From A to Z

amazonThis week, an interesting article landed in my inbox from Beverage Daily.  In it, the author comments on the benefits of being a digital native brand and some of the challenges (primarily regulatory) that alcohol brands face in adopting that model.  All in all, the author posits that drinks companies are behind the curve when compared to the adoption of digital branding efforts by other similar consumer products companies not involving alcohol.

Certainly there can be tremendous benefit in being digitally relevant to the consumer.  And it is obviously also true that regulatory requirements imposed on alcohol brands can make it difficult for booze companies to market directly to their consumer, let alone to sell directly to their consumer.  And it is that DTC sale that allows a brand to cut out the middle-man, achieve higher margins, etc.  It is for this reason that many of our smallest spirits brands rely so heavily on tasting room sales to stay in the black.

But while it is difficult for spirits to be sold online  (particularly across state lines), it is worth noting there are two moves afoot that may change the overall online booze dynamic considerably.

First, note that for some time now there has been a meaningful (albeit fairly ineffective so far) movement to expand the Granholm ruling to cover spirits.  Simplified greatly, if this movement were successful, then a state that permits in-state DTC sales of spirits by producers within its borders would be unable to prohibit in-state DTC sales of spirits by producers outside its borders.  The original Granholm ruling related only to sales of wine – but it was that 2005 decision which spurred significant growth in interstate sales of wine through the mail.  To the extent that this ruling were extended to spirits, it is reasonable to assume that similar growth in interstate sales of spirits through the mail might occur.  That would mean a decrease in producers’ reliance on distributors – and therefore less business (and profit) for those same distributors.  So it isn’t much of a surprise that the middle tier would prefer that Granholm not be extended – and would lobby against any such change.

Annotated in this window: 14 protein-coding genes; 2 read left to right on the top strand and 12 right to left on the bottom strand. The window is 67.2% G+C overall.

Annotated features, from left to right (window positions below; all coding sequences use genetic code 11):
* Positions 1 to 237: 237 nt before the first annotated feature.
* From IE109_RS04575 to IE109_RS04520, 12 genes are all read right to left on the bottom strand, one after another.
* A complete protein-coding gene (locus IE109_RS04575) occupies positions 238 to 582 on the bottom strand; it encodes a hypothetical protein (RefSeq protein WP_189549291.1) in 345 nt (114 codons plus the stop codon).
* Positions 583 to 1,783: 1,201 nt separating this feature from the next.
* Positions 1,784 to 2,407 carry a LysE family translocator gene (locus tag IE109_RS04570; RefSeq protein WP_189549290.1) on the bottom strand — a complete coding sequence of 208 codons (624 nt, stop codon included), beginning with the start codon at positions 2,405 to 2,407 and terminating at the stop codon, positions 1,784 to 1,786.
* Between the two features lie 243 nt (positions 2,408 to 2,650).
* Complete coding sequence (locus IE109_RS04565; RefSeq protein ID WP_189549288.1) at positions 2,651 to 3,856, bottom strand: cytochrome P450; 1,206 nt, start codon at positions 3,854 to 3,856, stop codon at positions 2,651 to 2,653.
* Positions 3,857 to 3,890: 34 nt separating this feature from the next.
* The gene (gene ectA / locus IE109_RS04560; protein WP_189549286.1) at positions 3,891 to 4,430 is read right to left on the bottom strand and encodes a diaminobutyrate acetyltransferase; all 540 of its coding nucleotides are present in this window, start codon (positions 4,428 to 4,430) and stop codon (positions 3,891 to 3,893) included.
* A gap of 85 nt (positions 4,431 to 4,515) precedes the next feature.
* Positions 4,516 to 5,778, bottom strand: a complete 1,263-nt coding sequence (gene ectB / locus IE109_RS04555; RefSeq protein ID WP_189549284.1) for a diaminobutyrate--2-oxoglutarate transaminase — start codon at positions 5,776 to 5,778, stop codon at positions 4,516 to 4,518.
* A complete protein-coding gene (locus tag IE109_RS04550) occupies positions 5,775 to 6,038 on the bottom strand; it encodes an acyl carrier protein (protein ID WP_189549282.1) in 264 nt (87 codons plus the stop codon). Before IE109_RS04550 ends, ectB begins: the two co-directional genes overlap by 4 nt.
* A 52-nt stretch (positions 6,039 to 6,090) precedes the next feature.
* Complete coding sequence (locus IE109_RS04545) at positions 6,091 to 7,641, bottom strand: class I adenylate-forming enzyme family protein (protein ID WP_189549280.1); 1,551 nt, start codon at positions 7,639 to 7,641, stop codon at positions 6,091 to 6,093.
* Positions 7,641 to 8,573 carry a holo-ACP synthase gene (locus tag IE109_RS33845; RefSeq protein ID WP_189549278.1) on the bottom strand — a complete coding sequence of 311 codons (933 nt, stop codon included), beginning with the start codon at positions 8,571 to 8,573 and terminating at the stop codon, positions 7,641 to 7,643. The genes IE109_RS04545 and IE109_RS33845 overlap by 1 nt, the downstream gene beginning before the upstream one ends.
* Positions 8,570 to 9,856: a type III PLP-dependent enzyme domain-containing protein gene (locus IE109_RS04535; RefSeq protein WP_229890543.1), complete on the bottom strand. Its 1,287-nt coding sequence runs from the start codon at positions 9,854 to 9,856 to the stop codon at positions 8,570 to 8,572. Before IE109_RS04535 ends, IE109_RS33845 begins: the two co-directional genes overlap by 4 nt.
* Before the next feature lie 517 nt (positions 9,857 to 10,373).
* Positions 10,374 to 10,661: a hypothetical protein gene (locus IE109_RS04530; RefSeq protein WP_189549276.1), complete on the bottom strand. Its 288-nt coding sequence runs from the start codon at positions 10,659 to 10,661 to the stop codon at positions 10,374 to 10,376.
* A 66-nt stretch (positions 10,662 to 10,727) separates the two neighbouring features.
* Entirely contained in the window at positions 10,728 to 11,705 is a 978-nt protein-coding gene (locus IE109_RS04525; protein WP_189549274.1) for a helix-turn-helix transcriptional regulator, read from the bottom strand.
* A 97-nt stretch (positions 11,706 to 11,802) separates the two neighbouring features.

Second, perhaps the largest single disruptive force in our economy today has begun dipping its toe in this water.  I’m speaking of Amazon – which acquired Whole Foods in mid-2017.  As a result of that acquisition, the largest online retailer in the U.S. acquired physical stores that are currently selling alcohol (of one type or another) in 40+ states.  Amazon previously dabbled in grocery delivery.  So it seems only natural that following the Whole Foods acquisition it would once again take up that challenge.  And once it does, it seems reasonable to think that they will make every effort to include alcohol among the items that they can deliver.

Those efforts might actually include efforts to shore-up Granholm.  After all, if Amazon (through Whole Foods) wants to establish a beachhead for the online sale and delivery of alcohol, it probably doesn’t want spirits brands being able to sell directly to consumers online (at least until they find a way for Amazon to fulfill those orders).  And there’s the irony: the most disruptive force in the economy might actually want to prevent further disruption in the industry as it establishes itself in the space.

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